(Reuters) - Canadian energy company Enbridge Inc (ENB.TO) on Monday sought permission from U.S. energy regulators to put more of its $2.6 billion NEXUS natural gas pipeline from Ohio to Michigan into service.
In a filing with the U.S. Federal Energy Regulatory Commission (FERC), Enbridge asked to place into service the Wadsworth compressor station in Medina County, Ohio, and the Clyde compressor station in Sandusky County, Ohio. The company said it mechanically completed both stations last week.
NEXUS is one of several gas pipelines designed to connect growing output in the Marcellus and Utica shale basins in Pennsylvania, West Virginia and Ohio with customers in other parts of the United States and Canada.
Earlier in October, FERC allowed Enbridge to put facilities into service that would enable the pipeline to transport about 0.97 billion cubic feet per day (bcfd).
One billion cubic feet of gas is enough to fuel about 5 million homes for a day.
Once the 255-mile (410-km) NEXUS project is fully in service, it will be able to carry up to 1.5 bcfd of gas from the Marcellus and Utica shale fields to the U.S. Midwest and Gulf Coast and Ontario in Canada.
NEXUS is a partnership between Enbridge and Michigan energy company DTE Energy Inc (DTE.N).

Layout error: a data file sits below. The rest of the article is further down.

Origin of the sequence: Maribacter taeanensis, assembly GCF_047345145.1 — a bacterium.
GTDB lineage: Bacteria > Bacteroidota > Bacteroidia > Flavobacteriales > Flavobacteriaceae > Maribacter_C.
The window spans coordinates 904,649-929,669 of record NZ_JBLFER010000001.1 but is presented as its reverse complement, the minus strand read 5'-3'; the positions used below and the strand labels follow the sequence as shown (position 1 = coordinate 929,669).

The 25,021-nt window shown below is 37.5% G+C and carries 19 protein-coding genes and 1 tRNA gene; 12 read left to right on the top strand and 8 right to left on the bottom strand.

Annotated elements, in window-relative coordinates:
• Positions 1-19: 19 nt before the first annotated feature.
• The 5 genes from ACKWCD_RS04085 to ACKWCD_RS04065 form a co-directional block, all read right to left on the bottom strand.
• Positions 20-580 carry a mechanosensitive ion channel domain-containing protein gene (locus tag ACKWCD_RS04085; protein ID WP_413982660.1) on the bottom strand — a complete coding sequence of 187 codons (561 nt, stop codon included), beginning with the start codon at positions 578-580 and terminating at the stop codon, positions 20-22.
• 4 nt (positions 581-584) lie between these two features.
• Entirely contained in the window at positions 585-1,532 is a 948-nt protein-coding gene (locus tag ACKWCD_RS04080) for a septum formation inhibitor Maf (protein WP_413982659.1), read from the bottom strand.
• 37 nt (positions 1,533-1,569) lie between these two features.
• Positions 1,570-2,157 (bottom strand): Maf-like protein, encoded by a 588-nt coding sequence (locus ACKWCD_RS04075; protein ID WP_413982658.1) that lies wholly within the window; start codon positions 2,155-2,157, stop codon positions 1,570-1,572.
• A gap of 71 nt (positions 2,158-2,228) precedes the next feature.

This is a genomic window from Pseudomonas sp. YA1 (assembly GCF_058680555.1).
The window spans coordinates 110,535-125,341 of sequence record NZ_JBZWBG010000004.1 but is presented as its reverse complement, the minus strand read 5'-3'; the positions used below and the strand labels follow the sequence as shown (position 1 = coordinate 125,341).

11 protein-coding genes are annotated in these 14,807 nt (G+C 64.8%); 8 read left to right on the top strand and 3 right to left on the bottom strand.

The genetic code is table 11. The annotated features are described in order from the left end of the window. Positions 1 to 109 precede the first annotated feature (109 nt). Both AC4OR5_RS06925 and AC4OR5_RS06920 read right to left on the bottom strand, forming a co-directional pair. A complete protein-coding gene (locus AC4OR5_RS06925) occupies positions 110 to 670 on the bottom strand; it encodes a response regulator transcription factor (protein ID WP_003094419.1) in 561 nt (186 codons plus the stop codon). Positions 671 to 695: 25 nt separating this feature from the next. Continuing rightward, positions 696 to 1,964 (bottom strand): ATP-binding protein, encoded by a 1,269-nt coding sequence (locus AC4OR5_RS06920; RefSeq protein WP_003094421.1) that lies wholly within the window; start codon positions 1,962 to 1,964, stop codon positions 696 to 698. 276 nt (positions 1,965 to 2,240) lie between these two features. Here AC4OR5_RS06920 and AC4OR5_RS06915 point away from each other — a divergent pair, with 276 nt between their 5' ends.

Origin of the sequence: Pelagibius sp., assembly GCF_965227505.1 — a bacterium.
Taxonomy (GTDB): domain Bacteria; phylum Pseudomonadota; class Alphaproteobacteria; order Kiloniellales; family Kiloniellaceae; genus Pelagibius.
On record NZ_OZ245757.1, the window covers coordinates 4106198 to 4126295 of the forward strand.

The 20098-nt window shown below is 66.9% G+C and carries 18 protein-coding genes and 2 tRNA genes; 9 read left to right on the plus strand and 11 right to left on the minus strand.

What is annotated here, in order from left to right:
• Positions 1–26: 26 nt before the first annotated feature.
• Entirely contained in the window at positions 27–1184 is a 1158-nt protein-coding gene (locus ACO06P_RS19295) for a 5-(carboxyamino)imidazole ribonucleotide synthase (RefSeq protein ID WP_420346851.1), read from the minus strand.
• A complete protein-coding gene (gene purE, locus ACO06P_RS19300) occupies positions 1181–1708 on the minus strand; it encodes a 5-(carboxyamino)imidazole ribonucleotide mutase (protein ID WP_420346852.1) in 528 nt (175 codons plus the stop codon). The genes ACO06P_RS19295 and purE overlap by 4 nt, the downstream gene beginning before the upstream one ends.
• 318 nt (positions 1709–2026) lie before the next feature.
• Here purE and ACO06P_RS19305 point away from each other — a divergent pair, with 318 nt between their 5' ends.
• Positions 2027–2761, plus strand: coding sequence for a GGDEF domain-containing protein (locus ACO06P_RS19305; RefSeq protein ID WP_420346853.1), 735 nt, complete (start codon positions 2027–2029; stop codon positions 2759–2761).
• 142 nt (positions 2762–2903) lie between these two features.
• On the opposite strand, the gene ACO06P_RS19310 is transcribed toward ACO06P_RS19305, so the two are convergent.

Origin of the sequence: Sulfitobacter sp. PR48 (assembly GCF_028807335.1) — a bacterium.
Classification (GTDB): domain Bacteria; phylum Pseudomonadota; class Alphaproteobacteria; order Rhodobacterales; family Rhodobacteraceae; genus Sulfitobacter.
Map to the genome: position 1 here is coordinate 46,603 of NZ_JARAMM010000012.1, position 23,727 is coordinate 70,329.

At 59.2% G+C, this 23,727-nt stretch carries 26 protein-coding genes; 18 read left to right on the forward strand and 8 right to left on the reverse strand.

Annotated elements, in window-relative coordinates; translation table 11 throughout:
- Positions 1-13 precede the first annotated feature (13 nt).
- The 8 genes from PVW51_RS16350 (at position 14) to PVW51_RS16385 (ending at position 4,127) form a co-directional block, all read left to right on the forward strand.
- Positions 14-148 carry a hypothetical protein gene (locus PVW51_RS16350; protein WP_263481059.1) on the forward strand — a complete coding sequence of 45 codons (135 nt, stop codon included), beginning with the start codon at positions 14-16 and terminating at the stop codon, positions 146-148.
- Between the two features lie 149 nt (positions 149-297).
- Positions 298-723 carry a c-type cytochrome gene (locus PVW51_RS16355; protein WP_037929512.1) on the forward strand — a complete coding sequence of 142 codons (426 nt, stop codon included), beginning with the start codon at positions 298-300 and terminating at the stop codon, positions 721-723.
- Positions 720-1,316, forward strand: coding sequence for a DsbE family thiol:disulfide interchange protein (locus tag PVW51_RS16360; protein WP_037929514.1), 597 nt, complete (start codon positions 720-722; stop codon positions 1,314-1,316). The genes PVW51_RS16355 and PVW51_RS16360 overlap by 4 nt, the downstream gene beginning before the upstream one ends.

Earlier in October, Enbridge said it put part of its $200 million Texas Eastern Appalachian Lease (TEAL) gas pipeline project into service.
TEAL is an expansion of Enbridge’s Texas Eastern system designed to deliver 0.95 bcfd of gas to NEXUS.
When it started construction of the NEXUS pipe in late 2017, Enbridge estimated the TEAL and NEXUS projects would enter service in the third quarter of 2018.
Enbridge said it completed the NEXUS project in September when it asked FERC for permission to put part of the pipeline into service.
New pipelines built to remove gas from the Marcellus andUtica basins have enabled shale drillers to boost output in theAppalachia region to a forecast record high of around 29.8 bcfdin November from 26.1 bcfd during the same month a year ago.
That represents about 36 percent of the nation’s total drygas output of 81.1 bcfd expected on average in 2018. The Appalachia region produced just 1.6 bcfd, or 3 percentof the country’s total production, in 2008.
Reporting by Scott DiSavino; Editing by Tom Brown